Northern Ireland

AMT Sybex: Future of agriculture software contract in doubt

Farmer using iPad Image copyright Getty Images
Image caption £10.9m has been spent on the system since April 2016

A senior government official has raised doubts about the future of a software contract on which millions of pounds of taxpayers money has already been spent.

It is for a new system to trace animal movements and disease, which is relied on heavily by the agriculture industry.

A Stormont committee was told significant issues had delayed the continued roll-out of the new system and the contract was being reviewed.

The company involved - AMT Sybex - said it was working to resolve the issues.

Department of Agriculture, Environment and Rural Affairs (Daera) official Brian Doherty said the existing traceability system, which the new one was meant to replace, remained "fit for purpose".

He said £10.9m had been spent by the department on the new system since April 2016.

But he told the Northern Ireland Assembly's Agriculture Committee the software received from the company responsible had not been up to the "quality standard".

As a result there was ongoing contact between the company and the department about a "rectification plan".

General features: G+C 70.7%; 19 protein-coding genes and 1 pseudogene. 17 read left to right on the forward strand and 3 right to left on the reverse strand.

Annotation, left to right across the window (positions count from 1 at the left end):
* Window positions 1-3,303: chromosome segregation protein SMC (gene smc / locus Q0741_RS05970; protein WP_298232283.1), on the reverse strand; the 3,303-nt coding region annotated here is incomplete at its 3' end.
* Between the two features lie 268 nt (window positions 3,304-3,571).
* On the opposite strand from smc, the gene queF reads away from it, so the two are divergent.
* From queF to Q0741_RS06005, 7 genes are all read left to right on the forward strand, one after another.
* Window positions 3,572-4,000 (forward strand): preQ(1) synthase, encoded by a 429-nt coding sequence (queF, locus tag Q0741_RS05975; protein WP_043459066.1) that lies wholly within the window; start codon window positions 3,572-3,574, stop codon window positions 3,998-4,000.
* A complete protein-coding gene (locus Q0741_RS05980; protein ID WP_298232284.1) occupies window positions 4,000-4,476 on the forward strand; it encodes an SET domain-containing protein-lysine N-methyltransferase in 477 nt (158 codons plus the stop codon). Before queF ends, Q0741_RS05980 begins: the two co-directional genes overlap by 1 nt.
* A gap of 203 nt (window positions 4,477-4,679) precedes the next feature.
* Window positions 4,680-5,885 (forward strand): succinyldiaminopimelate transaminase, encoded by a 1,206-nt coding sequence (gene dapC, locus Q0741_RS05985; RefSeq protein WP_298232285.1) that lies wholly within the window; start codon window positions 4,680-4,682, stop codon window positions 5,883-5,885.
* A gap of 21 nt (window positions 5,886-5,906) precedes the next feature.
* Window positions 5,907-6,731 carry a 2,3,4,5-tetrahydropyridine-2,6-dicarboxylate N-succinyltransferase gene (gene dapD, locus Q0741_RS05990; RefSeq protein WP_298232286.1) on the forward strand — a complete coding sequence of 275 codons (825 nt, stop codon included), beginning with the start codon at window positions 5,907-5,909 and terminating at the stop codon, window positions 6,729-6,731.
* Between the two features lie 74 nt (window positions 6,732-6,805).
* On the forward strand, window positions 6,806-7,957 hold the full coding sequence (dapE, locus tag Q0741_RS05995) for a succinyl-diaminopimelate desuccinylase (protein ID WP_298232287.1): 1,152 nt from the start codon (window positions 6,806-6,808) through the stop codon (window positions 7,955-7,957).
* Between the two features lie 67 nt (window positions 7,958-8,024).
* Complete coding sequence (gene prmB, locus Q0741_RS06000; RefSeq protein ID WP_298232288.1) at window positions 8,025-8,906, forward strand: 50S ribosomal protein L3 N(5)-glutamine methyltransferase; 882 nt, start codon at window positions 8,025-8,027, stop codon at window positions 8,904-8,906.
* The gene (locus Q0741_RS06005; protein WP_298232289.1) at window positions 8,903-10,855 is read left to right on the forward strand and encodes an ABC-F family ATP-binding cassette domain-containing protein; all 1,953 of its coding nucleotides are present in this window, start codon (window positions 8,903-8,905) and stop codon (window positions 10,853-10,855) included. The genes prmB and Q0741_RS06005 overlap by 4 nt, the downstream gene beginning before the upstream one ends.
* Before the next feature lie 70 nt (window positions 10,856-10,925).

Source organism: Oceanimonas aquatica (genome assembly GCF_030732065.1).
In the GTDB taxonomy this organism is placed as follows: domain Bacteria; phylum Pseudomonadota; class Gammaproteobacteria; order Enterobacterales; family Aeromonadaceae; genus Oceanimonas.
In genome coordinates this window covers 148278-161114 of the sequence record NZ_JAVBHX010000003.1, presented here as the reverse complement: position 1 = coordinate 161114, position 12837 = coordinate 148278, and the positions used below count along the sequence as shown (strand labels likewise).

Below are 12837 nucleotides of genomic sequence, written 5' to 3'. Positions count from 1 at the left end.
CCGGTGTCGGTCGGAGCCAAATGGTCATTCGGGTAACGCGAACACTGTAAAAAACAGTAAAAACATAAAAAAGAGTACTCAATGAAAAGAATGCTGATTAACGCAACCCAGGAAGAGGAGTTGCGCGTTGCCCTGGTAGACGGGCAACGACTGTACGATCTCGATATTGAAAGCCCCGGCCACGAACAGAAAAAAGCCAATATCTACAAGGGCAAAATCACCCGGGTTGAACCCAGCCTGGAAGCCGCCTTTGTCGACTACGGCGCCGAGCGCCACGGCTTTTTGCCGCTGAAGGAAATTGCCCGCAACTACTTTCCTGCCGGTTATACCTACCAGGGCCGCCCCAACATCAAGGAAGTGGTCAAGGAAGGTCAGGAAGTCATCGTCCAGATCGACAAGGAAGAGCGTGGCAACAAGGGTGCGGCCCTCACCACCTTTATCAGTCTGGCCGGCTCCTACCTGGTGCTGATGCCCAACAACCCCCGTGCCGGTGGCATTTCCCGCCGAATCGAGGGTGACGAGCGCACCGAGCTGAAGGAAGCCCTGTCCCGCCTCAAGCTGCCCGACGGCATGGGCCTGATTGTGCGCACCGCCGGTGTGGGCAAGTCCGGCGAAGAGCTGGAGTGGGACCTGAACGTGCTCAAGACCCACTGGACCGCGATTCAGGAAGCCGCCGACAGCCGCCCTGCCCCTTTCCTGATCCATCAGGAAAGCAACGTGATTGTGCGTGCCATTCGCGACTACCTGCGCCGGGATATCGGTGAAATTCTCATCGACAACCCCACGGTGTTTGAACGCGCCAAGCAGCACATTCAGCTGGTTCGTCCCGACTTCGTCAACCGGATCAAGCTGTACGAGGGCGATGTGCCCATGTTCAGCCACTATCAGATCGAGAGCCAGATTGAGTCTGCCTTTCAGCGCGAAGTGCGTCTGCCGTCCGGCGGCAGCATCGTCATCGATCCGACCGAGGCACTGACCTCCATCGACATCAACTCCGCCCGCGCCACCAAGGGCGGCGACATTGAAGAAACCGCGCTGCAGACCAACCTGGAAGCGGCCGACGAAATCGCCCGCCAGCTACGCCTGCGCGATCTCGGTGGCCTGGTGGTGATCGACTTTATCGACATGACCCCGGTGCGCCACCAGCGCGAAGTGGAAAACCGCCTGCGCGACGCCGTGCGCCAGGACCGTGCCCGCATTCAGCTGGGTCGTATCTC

Image caption Brian Doherty said discussion were ongoing about a "rectification plan"

Mr Doherty was asked by committee chairman Declan McAleer whether he was confident the obstacles could be overcome and the system implemented.

The civil servant replied: "I would like to defer that question solely because there are commercial sensibilities in that we're looking at the rectification plan and that will result in a decision from the department."

An £8.7m contract for the Northern Ireland Food Animal Information System (NIFAIS) was awarded to AMT-Sybex in 2016 for a nine-year term.

The then Agriculture Minister Michelle McIlveen described it as a "significant investment in the infrastructure of the local agri-food industry".

The first stage of it was implemented in June 2017.

It was meant to replace the existing system Animal Plant Health Information System (APHIS), which has been in use here since 1998.

APHIS has been held up as a world-leading traceability system which facilitates trade and gives guarantees on food safety and animal health.

Mr Doherty said that parts of APHIS were "clunky" and it needed replaced.

He said it was "disappointing" and "unfortunate" that the new system was not fully in place.

Speaking after the committee meeting, the chairman Mr McAleer said he was shocked to hear the new software had a "high level of defects".

"Given the huge implications of traceability for trade and as we look towards international markets it is vital that we have a fit for purpose food and animal information system," he added.

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